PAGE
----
Restore land to save the planet, boost the economy, says head of UN body combating desertification

6 September 2019

Investing in land restoration could not only help keep our planet healthy, but also be the starting point for resolving some of the biggest issues of our time, the head of the UN entity tackling desertification told journalists on Friday via video conference, from the ongoing global summit on the issue, underway in India’s capital.

Put concisely, we must “invest in land restoration as a way of improving livelihoods, reducing vulnerabilities contributing to climate change, and reducing risks for the economy,” Mr. Ibrahim Thiaw, Executive Secretary of the UN Convention to Combat Desertification (UNCCD) said, speaking on the sidelines of the 14th session of the Conference of the Parties, in New Delhi.  

The COP14 summit, which runs through 13 September, hosts ministers, scientists, government representatives, non-governmental organizations, and various community groups from 196 countries, in the hope of agreeing new actions to boost land fertility.  

“Land is providing us with 99.7 per cent of the food we eat,” Mr. Thiaw shared in his remarks, “It is also providing us with water we drink - the quality of the water we get is coming from land and its ecosystems,” but, he added, the precious resource is in serious jeopardy.

Last year, 25 countries called for emergency measures following widespread drought, Mr. Thiaw said, and on average, 70 countries are affected by droughts per year. Often the poorest communities are those who bear the brunt; facing depletion of resources and left relying on humanitarian aid.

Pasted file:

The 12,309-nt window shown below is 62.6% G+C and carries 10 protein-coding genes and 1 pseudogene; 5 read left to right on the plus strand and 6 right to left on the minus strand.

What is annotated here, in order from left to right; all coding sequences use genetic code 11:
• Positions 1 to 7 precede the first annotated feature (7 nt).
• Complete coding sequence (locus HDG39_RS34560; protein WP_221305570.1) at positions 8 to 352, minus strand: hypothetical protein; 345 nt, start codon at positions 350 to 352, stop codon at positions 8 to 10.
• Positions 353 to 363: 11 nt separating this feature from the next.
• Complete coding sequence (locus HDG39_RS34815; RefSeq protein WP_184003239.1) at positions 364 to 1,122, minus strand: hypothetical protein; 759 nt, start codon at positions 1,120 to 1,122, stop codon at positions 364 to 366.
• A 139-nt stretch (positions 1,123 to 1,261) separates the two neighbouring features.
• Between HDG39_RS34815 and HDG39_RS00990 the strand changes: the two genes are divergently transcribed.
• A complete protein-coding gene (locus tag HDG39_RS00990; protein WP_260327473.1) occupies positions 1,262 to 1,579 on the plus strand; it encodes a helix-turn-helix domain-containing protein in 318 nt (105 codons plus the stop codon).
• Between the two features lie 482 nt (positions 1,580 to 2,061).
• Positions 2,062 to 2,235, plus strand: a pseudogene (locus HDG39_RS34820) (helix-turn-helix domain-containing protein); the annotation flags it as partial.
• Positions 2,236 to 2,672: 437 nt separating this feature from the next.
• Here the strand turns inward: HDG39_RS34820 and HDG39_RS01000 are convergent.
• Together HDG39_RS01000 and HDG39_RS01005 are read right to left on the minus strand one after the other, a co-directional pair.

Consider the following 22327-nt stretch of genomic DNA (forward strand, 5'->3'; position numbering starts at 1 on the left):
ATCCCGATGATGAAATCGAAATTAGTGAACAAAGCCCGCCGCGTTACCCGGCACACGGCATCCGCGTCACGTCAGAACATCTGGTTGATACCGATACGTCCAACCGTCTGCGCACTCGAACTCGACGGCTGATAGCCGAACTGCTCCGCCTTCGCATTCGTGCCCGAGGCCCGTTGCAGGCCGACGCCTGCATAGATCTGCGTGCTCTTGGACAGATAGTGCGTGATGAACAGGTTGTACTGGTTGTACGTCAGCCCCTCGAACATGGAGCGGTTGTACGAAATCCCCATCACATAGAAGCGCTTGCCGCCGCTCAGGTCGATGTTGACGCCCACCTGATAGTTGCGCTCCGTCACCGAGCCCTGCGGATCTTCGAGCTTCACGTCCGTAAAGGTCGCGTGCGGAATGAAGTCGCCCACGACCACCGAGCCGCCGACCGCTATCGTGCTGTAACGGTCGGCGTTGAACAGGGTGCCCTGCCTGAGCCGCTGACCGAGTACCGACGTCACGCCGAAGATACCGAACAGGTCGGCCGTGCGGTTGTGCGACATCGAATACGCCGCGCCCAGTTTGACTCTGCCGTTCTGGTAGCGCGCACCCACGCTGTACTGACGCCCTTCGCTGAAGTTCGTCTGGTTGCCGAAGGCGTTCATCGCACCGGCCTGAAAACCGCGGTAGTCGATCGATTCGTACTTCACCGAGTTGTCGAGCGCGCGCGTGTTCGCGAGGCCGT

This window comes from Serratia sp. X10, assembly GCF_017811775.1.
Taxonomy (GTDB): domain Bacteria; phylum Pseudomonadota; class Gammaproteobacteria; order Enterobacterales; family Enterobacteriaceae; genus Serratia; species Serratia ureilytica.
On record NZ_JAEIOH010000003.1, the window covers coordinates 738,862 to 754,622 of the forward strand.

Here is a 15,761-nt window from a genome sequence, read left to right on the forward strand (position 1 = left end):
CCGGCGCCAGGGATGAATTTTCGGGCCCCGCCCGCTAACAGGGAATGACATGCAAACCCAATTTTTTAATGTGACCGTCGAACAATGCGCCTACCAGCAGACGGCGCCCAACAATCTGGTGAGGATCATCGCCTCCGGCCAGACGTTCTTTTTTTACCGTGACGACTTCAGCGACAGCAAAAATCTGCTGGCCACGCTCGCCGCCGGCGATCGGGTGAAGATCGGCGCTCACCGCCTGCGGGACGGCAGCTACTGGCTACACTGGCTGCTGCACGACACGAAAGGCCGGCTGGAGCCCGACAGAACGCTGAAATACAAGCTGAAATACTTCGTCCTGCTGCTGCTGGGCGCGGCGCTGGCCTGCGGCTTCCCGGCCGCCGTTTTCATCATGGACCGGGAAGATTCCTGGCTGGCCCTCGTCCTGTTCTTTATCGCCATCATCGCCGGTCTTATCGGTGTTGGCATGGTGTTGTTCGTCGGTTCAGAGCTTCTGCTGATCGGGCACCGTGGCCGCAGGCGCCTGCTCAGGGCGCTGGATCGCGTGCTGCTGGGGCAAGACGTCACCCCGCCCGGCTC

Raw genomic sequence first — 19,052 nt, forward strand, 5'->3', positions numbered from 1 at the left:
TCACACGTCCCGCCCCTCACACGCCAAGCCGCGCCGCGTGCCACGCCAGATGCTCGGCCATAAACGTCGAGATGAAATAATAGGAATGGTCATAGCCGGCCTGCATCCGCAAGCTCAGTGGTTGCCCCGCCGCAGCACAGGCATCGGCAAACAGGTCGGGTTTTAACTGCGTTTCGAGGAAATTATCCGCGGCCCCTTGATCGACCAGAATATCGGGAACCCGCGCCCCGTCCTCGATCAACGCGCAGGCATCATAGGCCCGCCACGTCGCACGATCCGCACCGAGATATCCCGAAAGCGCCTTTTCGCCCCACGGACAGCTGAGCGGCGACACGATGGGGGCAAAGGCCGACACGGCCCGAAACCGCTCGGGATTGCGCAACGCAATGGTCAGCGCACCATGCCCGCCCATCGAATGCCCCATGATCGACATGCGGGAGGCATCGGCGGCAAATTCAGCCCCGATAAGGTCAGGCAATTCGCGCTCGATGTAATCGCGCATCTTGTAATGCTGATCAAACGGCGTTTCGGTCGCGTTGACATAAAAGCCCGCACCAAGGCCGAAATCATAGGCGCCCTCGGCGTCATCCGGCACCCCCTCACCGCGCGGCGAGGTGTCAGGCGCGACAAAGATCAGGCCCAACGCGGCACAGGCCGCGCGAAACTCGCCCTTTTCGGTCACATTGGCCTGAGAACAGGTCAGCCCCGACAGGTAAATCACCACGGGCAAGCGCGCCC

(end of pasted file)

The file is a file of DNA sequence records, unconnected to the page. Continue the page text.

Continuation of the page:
Land degradation also “has connections with peace and security,” he added, forcing communities to compete for access to land and water, and in some cases, spiralling into conflict.  

As the phenomenon of desertification intensifies, a thirsty planet has given rise to forced migration, rising pressures on fertile soil, food insecurity, and financial burdens.

“It is estimated that desertification alone “is generating a loss between 10 and 17 per cent of the global GDP,” Mr. Thiaw lamented.

Poor land health combined with biodiversity loss - exacerbated by the effects of climate change - has given birth to environmental shifts that could force up to 700 million people to migrate by 2050, the UNCCD calculates.

The Conference is expected to agree on about 30 decisions in a bid to ensure the Convention’s goals for 2018-2030 are achieved, as outlined in the Convention’s Strategic Framework—the most comprehensive commitment to achieve Land Degradation Neutrality (LDN).

Parties in attendance will adopt a land degradation declaration to be presented at the upcoming UN Climate Action Summit on 23 September, which will highlight land restoration as part of the solution in combating the climate change scourge. ­

 

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